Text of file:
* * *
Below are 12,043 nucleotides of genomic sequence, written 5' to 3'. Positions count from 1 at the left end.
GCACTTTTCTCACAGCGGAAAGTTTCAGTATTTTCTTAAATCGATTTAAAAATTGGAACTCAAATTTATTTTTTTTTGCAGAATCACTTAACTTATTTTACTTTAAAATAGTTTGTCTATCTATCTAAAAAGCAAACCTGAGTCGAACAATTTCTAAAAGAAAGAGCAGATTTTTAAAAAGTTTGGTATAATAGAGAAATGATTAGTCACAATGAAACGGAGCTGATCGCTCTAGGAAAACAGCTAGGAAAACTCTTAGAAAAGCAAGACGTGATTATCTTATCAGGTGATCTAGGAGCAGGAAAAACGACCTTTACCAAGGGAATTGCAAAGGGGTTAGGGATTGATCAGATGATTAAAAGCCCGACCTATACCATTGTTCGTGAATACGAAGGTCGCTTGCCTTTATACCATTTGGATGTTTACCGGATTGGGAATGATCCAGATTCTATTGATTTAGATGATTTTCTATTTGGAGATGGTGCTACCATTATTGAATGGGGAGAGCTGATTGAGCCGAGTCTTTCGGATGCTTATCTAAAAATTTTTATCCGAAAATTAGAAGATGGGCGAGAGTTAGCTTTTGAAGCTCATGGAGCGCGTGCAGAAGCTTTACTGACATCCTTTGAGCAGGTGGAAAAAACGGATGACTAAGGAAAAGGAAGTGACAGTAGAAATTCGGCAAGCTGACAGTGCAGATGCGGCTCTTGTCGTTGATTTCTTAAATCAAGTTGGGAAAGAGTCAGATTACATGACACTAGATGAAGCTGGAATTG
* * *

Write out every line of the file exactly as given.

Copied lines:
Below are 12,043 nucleotides of genomic sequence, written 5' to 3'. Positions count from 1 at the left end.
GCACTTTTCTCACAGCGGAAAGTTTCAGTATTTTCTTAAATCGATTTAAAAATTGGAACTCAAATTTATTTTTTTTTGCAGAATCACTTAACTTATTTTACTTTAAAATAGTTTGTCTATCTATCTAAAAAGCAAACCTGAGTCGAACAATTTCTAAAAGAAAGAGCAGATTTTTAAAAAGTTTGGTATAATAGAGAAATGATTAGTCACAATGAAACGGAGCTGATCGCTCTAGGAAAACAGCTAGGAAAACTCTTAGAAAAGCAAGACGTGATTATCTTATCAGGTGATCTAGGAGCAGGAAAAACGACCTTTACCAAGGGAATTGCAAAGGGGTTAGGGATTGATCAGATGATTAAAAGCCCGACCTATACCATTGTTCGTGAATACGAAGGTCGCTTGCCTTTATACCATTTGGATGTTTACCGGATTGGGAATGATCCAGATTCTATTGATTTAGATGATTTTCTATTTGGAGATGGTGCTACCATTATTGAATGGGGAGAGCTGATTGAGCCGAGTCTTTCGGATGCTTATCTAAAAATTTTTATCCGAAAATTAGAAGATGGGCGAGAGTTAGCTTTTGAAGCTCATGGAGCGCGTGCAGAAGCTTTACTGACATCCTTTGAGCAGGTGGAAAAAACGGATGACTAAGGAAAAGGAAGTGACAGTAGAAATTCGGCAAGCTGACAGTGCAGATGCGGCTCTTGTCGTTGATTTCTTAAATCAAGTTGGGAAAGAGTCAGATTACATGACACTAGATGAAGCTGGAATTG